Scientists are often led to fantastic inventions in their quest for knowledge. Such an instance has brought into the world a camera able to capture images of events occurring at speed 45,000 kilometers per second, which is one-sixth of the speed of light.
The camera has been named STAMP (Sequentially Timed All-optical Mapping Photography). It will record events at a speed of more than 1-trillion-frames-per-second which makes of it 1,000 times faster than the usual high-speed cameras.
“[It] holds great promise for studying a diverse range of previously unexplored complex ultrafast phenomena,” one of the team, radiologist Keiichi Nakagawa from the University of Tokyo, said in a press release.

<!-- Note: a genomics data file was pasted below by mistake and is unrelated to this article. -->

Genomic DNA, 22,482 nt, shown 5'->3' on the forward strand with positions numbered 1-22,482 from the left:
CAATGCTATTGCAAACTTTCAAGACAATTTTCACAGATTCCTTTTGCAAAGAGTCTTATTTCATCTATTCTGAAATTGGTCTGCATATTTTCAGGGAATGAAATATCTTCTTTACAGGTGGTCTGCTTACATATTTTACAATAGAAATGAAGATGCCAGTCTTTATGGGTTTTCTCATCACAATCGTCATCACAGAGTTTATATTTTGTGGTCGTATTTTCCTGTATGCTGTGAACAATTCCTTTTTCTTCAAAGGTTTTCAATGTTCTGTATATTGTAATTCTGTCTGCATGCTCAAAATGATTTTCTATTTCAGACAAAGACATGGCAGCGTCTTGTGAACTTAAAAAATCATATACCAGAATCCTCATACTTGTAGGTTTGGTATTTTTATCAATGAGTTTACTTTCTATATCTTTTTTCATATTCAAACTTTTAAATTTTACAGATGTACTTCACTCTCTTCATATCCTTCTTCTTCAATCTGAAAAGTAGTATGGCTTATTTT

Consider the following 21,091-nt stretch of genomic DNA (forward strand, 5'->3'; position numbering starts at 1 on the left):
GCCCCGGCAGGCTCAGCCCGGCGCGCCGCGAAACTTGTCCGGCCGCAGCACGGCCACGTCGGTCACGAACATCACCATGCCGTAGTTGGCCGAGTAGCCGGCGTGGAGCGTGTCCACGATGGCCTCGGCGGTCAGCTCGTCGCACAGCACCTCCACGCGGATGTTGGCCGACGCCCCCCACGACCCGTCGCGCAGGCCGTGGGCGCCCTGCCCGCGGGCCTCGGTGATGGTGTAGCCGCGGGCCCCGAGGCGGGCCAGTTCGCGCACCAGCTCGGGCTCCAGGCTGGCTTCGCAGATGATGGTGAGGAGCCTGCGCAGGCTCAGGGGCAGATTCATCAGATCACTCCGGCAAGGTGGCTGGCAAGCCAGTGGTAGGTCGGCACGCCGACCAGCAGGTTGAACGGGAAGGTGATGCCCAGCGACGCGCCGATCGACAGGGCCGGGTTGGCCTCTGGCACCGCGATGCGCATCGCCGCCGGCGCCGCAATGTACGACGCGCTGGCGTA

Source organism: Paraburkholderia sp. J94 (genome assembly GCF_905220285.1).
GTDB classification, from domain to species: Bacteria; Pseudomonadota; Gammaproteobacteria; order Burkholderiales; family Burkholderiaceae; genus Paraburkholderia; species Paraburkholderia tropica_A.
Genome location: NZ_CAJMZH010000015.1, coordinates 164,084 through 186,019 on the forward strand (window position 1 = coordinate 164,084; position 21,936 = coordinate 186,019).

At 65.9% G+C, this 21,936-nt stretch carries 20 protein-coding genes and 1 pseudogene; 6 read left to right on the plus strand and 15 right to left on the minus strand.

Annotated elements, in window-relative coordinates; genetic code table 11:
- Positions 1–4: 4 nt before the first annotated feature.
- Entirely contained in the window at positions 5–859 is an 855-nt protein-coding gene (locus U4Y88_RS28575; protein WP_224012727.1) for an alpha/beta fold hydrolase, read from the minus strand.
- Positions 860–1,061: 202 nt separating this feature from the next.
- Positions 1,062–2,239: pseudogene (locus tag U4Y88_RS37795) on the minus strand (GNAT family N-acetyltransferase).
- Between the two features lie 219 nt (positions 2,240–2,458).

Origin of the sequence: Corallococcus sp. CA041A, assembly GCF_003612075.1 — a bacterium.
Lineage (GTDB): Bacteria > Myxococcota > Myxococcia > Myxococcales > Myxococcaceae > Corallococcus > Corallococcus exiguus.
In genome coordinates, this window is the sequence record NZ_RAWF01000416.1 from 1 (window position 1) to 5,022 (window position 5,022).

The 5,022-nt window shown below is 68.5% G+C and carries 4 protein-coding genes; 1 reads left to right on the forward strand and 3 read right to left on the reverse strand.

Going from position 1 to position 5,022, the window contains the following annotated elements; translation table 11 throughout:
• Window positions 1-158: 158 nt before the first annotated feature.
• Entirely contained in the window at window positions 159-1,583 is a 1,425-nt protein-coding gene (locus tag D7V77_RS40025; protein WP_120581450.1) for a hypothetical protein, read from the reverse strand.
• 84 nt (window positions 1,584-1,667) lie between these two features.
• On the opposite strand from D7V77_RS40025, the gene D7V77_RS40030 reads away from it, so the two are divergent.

Its creators are Japanese radiologists who will use the tool to generate intricately detailed images of the physical and biological processes of the body.
“Many physical and biological phenomena are difficult to reproduce,” said Nakagawa.
“This inspired me to work on an ultrafast camera that could take multiple frames in a single shot.”
The camera operates by the process of dispersion whereby it splits one light pulse into fast rainbow-coloured smaller pulses.
The team of researchers is now attempting to increase the number of frames the camera can capture in one shot only. They want to reach 25 frames per shot. They will also aim to have 100 frames per shot.